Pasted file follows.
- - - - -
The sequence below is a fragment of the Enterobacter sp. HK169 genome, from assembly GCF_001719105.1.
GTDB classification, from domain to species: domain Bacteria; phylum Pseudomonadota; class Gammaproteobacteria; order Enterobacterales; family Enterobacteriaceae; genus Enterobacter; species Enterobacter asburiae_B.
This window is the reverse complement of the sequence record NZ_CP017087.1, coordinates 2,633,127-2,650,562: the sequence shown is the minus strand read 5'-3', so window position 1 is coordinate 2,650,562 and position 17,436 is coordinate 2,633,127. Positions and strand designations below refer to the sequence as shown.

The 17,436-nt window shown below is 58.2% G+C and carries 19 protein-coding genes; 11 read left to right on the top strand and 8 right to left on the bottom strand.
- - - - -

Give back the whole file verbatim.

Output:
The sequence below is a fragment of the Enterobacter sp. HK169 genome, from assembly GCF_001719105.1.
GTDB classification, from domain to species: domain Bacteria; phylum Pseudomonadota; class Gammaproteobacteria; order Enterobacterales; family Enterobacteriaceae; genus Enterobacter; species Enterobacter asburiae_B.
This window is the reverse complement of the sequence record NZ_CP017087.1, coordinates 2,633,127-2,650,562: the sequence shown is the minus strand read 5'-3', so window position 1 is coordinate 2,650,562 and position 17,436 is coordinate 2,633,127. Positions and strand designations below refer to the sequence as shown.

The 17,436-nt window shown below is 58.2% G+C and carries 19 protein-coding genes; 11 read left to right on the top strand and 8 right to left on the bottom strand.